Where to start? Federal alone sells 16 different .270 loads, Hornady 12 and Winchester 10. Include Browning, Fiocchi, Norma, Nosler, Remington, Swift and others and the list grows enormously. Most of these loads include bullets that weigh 130, 140 and 150 grains.

   
Federal Power*Shok 130-gr. Copper ,270 loads shot this group fired from a Mossberg .270.


A few new .270 loads include, from the left, Browning BXS 130-gr. Solid Expansion, Federal Premium 130-gr. Trophy Copper, Federal Power*Shok 130-gr. Copper, Federal Premium 140-

A sample of regular bullets, with a lead core and copper alloy jacket, include Federal Power٠Shok, Hornady InterLock, Remington Core-Lokts, Winchester Power Points and Sierra GameKings loaded by several companies.

The .270 gained its name as a flat-shooting cartridge. Federal’s Non-Typical Whitetail cartridges are loaded with regular 150-gr. Soft Point bullets. These bullets have a round nose, which look anything but long-range. Federal must have figured most whitetails are shot at short range.

Lead cores bonded to copper alloy jackets include Trophy Bonded Tip bullets loaded by Federal, Nosler AccuBonds and Long Range AccuBonds loaded by Federal and Winchester, Oryx loaded by Norma and Core-Lokt Ultra Bonded bullets loaded in Remington Hypersonic cartridges.

Hunters afflicted with “magnumitis” quote bullet ballistics like passages from the Bible and somehow their figures compiled for the .270 always come up short for hunting elk. However, it’s not bullet energy that kills elk. Elk are killed by placing a proper bullet in the correct place.

This dispute concludes in the .270’s favor as an elk cartridge shooting single-metal copper and copper alloy bullets. Some of these bullets include Barnes Triple-Shocks loaded by Remington, BXS bullets loaded by Browning, Copper and Trophy Copper bullets loaded by Federal and GMX bullets loaded by Hornady.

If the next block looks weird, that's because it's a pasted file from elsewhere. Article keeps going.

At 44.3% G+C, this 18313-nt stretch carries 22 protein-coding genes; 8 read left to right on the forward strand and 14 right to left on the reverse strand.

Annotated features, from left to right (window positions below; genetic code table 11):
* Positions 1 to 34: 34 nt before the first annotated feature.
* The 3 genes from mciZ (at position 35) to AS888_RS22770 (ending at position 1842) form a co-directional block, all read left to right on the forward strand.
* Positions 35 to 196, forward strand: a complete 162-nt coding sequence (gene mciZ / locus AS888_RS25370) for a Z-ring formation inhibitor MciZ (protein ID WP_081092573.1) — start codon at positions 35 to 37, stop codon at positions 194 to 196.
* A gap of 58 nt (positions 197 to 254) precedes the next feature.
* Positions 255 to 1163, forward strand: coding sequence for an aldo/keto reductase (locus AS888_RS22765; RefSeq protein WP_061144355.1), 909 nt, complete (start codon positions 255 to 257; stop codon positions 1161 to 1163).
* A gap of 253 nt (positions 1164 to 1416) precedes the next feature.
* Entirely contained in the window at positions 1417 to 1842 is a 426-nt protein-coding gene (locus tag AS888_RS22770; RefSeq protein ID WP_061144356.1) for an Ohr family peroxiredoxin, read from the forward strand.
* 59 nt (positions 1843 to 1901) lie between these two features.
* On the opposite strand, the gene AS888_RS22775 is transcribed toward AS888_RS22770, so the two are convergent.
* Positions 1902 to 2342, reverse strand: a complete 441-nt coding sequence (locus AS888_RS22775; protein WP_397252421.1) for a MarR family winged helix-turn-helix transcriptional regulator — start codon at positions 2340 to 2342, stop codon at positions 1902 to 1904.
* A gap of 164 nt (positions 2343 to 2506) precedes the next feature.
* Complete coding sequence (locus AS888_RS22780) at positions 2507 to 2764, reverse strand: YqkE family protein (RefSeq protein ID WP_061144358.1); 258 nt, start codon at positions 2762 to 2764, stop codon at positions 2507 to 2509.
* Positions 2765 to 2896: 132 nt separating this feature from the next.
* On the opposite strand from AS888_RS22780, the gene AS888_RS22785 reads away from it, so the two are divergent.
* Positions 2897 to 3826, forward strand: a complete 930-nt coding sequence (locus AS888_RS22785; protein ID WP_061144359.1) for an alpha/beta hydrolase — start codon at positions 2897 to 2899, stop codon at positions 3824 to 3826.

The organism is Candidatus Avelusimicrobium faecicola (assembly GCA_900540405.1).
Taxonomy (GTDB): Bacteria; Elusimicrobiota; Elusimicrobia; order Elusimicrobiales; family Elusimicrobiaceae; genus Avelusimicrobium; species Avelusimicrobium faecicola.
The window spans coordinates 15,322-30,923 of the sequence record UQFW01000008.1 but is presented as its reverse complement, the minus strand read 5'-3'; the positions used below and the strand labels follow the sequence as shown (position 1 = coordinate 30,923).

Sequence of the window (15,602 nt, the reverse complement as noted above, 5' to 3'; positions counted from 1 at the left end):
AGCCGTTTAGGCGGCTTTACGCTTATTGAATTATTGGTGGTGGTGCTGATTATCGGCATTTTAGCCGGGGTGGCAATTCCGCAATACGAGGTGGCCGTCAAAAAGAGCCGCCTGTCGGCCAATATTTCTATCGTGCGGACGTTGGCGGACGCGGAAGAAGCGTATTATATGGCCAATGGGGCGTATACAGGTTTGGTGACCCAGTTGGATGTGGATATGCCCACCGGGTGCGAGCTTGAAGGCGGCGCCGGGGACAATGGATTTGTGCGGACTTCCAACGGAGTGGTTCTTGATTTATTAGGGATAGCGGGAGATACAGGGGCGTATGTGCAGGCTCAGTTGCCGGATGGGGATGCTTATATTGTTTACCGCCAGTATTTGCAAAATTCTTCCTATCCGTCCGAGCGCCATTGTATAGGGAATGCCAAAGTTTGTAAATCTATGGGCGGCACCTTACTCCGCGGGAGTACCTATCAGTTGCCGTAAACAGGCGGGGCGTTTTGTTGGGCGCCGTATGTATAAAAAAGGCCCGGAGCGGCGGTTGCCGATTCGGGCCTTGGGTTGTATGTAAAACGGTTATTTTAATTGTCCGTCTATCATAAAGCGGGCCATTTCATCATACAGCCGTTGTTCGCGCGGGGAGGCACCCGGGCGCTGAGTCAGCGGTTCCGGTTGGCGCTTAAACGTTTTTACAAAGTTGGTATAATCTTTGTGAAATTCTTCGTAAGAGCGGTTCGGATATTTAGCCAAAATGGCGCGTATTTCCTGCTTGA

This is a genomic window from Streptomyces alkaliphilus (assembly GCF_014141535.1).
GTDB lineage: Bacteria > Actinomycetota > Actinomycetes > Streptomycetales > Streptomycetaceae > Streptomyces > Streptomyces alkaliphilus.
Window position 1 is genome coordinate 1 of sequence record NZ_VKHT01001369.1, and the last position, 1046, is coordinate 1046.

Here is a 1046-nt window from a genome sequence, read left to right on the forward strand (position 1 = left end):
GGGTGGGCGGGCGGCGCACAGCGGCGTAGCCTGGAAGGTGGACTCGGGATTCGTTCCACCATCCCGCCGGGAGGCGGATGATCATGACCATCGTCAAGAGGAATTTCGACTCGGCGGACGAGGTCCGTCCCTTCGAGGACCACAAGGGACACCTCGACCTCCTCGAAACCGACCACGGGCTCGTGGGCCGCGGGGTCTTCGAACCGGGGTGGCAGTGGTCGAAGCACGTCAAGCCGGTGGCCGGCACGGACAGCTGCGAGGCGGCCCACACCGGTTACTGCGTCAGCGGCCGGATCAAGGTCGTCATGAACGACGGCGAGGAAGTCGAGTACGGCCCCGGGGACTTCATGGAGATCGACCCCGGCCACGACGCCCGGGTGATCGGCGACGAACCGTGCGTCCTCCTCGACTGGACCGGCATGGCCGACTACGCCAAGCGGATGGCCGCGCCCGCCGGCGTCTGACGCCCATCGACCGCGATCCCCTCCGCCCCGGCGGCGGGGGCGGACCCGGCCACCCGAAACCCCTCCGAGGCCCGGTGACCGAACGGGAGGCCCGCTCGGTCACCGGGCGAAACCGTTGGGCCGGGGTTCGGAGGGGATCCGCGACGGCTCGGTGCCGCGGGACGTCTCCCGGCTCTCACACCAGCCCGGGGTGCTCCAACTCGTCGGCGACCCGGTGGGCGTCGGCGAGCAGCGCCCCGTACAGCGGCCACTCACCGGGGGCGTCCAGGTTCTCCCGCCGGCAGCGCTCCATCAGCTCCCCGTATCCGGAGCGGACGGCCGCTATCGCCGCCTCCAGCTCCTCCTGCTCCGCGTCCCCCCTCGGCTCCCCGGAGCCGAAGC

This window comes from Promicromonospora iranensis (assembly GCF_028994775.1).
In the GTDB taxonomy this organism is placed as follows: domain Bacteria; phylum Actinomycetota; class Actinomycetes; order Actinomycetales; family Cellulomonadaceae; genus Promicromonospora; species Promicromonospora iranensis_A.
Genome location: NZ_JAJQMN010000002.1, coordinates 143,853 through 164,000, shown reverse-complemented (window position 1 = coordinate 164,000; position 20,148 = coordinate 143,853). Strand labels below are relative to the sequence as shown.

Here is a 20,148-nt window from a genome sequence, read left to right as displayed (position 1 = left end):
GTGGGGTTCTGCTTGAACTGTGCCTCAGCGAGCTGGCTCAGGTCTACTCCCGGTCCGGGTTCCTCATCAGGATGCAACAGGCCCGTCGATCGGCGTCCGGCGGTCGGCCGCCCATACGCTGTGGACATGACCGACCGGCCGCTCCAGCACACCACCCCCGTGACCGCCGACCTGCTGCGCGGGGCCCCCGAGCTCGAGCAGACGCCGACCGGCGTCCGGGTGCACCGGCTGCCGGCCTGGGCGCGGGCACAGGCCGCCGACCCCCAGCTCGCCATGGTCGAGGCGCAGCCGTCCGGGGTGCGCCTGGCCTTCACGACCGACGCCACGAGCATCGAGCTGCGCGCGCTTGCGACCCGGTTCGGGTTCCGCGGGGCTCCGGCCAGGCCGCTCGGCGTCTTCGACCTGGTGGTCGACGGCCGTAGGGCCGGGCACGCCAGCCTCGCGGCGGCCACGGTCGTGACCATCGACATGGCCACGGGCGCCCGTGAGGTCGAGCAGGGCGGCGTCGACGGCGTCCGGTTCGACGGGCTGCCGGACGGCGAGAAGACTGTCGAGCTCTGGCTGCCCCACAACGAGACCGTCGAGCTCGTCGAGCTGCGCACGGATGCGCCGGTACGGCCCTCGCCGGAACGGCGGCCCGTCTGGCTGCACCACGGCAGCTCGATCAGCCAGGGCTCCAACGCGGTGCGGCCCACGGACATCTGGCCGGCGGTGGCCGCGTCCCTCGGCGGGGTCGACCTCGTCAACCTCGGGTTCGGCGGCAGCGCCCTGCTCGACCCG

.270 Handloads
Handloads provide the option to shoot a variety of bullets styles and weights, experiment with propellants to increase bullet speeds over factory ammo and tailor loads to your rifle. 

Propellants on the slow-burning side are suitable for loading 130- to 150-gr. bullets in the .370. H4831has been the .270 propellant for decades. It’s still a good choice. However, in recent years other powders have come along that also provide good accuracy and top velocity. Alliant Reloder 26 is one of them.

Before hunting season opened last fall I handloaded Nosler 150-gr. Partitions with Reloder 26 for my Mossberg Patriot Revere .270. I settled on 59.5 grs. of Reloder 26 that fired the Noslers at 2,968 f.p.s. from the Mossberg’s 24” barrel. An additional grain of Reloder 26 increased velocity to 3,038 f.p.s. But accuracy was better with the lighter amount of powder. That higher velocity sits right on the heels of 7 mm magnum cartridges.

During the season, a whitetail buck dodged back and forth among the willows in a creek bottom. I finally had a shot through a tunnel in the brush and the bullet plowed length-wise clear through the buck.

A couple days later I climbed a steep ridge. I spotted a five-point bull bedded down in some short fir trees 200 and some yds. across a draw. All sorts of time was available to set up the rifle on shooting sticks and think about making the shot. I thought too much. The bull finally stood up and I snapped off a shot that hit it high in rear of the neck. It ran and I took another shot when it stopped at 275 yards. The bullet punched through both lungs and out the far side. The bull dropped dead, slid down the hill on the snow and wedged itself between 2 trees.

Other cartridges, some that have faded and some that have stayed, provide that .270 performance on game. In fact, there are more .26, 7 mm and .30-cal. cartridges than man buns at a craft beer festival. The .270 is so dominant, though, everyone knows what cartridge you’re talking about when you just say “.270.”